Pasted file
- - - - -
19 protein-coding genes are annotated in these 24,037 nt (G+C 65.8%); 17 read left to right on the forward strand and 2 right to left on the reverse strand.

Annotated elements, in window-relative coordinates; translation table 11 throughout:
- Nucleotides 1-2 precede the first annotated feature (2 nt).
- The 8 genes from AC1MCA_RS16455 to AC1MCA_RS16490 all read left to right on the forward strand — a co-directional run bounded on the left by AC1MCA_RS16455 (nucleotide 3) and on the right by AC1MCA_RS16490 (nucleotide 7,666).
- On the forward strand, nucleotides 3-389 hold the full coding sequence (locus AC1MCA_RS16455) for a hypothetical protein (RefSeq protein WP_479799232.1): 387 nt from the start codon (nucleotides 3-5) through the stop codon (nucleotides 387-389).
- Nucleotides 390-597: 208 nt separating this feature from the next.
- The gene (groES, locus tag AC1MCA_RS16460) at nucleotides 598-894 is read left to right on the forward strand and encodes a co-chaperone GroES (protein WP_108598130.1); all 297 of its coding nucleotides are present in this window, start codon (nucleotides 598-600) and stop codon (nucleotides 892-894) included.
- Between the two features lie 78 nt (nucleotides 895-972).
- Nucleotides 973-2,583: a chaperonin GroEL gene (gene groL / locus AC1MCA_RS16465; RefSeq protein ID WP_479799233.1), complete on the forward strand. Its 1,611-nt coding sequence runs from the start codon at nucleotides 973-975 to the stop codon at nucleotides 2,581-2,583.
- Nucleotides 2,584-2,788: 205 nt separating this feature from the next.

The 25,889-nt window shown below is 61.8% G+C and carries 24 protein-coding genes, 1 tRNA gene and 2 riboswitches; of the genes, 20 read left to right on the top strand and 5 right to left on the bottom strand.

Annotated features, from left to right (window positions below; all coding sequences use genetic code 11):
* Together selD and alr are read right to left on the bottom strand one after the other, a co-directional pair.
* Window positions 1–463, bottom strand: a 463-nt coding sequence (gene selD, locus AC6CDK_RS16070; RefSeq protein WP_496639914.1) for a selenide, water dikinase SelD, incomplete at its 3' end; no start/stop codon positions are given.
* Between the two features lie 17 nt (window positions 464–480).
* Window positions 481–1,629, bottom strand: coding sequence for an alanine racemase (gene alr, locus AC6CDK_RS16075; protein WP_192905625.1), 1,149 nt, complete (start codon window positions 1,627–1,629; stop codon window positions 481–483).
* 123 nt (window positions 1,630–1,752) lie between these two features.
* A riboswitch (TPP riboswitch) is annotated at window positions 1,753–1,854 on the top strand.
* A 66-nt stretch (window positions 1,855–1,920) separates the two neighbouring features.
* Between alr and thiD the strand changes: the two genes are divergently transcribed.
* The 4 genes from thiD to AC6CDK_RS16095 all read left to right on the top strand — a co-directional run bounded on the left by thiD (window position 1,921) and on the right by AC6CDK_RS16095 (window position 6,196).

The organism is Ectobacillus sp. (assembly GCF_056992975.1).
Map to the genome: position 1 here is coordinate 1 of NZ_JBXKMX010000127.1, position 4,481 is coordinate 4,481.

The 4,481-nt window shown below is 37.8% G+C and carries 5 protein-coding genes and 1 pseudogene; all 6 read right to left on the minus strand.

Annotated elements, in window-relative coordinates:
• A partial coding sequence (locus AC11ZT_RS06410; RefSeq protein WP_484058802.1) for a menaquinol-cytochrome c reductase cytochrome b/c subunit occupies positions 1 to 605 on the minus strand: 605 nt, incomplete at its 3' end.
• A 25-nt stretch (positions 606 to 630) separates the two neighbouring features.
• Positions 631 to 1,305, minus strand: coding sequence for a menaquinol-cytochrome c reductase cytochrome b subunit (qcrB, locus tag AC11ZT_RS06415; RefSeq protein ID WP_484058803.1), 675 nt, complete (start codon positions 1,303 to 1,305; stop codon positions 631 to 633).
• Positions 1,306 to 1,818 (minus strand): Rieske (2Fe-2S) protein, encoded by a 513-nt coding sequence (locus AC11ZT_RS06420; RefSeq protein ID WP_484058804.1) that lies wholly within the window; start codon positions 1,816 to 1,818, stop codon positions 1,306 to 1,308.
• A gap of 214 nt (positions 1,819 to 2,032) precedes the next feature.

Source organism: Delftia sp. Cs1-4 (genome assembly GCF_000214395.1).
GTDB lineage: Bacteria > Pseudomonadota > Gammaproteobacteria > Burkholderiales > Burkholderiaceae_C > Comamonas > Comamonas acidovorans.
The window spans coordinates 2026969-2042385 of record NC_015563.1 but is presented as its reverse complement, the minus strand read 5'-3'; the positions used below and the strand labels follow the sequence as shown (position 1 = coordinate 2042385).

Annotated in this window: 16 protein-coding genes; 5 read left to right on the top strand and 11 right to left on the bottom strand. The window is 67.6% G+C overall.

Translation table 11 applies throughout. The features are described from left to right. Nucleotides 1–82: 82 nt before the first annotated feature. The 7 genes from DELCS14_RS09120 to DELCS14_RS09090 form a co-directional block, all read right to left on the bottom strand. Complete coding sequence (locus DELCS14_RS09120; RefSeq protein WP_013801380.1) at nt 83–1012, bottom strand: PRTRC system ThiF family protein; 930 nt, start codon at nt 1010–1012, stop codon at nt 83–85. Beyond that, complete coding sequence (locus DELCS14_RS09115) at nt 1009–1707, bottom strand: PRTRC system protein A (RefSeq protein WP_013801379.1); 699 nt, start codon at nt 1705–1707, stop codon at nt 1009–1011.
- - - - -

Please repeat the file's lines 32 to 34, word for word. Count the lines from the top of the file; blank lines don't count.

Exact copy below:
GTDB lineage: Bacteria > Pseudomonadota > Gammaproteobacteria > Burkholderiales > Burkholderiaceae_C > Comamonas > Comamonas acidovorans.
The window spans coordinates 2026969-2042385 of record NC_015563.1 but is presented as its reverse complement, the minus strand read 5'-3'; the positions used below and the strand labels follow the sequence as shown (position 1 = coordinate 2042385).

Annotated in this window: 16 protein-coding genes; 5 read left to right on the top strand and 11 right to left on the bottom strand. The window is 67.6% G+C overall.